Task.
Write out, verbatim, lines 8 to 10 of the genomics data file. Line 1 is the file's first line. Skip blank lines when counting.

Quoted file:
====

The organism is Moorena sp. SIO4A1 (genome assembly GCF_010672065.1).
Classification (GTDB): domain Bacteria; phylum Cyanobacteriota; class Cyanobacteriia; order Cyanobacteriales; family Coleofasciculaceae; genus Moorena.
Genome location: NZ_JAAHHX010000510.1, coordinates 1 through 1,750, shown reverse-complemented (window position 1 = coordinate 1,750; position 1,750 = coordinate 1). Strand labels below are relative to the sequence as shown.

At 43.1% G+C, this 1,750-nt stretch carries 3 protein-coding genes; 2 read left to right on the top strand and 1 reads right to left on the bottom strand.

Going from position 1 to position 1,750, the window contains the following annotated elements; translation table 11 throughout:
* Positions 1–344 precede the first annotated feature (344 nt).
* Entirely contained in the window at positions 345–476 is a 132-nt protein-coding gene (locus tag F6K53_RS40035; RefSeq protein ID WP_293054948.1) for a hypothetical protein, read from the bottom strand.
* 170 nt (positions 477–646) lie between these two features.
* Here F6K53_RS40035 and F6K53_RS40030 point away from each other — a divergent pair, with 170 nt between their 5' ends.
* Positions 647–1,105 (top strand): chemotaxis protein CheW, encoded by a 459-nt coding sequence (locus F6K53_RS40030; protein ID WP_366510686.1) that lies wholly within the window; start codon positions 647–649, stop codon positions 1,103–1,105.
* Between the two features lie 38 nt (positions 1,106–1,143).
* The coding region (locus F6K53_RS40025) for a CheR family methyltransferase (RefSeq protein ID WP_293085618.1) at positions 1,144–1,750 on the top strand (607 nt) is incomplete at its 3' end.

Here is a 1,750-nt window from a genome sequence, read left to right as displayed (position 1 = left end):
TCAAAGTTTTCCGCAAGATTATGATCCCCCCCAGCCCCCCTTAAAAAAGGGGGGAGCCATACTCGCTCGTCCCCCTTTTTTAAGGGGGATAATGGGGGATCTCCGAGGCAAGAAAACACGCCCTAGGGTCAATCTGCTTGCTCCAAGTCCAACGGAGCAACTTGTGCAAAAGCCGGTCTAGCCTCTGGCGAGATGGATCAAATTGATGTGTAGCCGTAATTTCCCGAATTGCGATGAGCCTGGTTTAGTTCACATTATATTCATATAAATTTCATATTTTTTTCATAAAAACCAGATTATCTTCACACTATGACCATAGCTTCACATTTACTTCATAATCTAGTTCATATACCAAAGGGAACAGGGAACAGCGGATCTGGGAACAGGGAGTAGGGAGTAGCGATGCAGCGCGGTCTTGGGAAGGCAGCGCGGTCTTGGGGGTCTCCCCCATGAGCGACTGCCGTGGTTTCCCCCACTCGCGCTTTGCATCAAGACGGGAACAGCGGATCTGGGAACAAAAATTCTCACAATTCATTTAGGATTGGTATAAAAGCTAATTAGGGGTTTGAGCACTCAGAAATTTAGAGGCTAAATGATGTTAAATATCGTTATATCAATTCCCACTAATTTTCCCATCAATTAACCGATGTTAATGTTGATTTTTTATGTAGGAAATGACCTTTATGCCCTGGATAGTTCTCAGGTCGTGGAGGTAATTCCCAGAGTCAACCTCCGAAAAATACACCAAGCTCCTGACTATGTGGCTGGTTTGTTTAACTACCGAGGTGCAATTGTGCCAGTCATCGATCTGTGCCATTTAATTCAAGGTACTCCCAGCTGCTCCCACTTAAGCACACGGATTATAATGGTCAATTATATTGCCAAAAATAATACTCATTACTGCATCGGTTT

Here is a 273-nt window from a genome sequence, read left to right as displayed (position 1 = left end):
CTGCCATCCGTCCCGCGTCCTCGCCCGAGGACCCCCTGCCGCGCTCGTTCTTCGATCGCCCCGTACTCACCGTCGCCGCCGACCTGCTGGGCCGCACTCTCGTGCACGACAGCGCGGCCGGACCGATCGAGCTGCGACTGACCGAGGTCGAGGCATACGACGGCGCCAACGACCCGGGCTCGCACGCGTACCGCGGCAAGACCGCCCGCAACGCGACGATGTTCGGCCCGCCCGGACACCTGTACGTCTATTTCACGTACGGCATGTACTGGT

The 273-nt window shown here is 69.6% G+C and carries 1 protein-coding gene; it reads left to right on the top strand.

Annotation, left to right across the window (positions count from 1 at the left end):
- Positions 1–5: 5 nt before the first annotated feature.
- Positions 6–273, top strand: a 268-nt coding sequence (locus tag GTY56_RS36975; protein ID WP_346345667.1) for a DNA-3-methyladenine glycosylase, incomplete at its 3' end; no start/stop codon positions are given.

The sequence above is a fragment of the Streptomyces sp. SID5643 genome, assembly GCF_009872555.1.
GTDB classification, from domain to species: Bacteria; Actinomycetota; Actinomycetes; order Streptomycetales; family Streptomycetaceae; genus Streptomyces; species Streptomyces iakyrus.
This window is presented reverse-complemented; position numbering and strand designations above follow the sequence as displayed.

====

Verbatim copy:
* 170 nt (positions 477–646) lie between these two features.
* Here F6K53_RS40035 and F6K53_RS40030 point away from each other — a divergent pair, with 170 nt between their 5' ends.
* Positions 647–1,105 (top strand): chemotaxis protein CheW, encoded by a 459-nt coding sequence (locus F6K53_RS40030; protein ID WP_366510686.1) that lies wholly within the window; start codon positions 647–649, stop codon positions 1,103–1,105.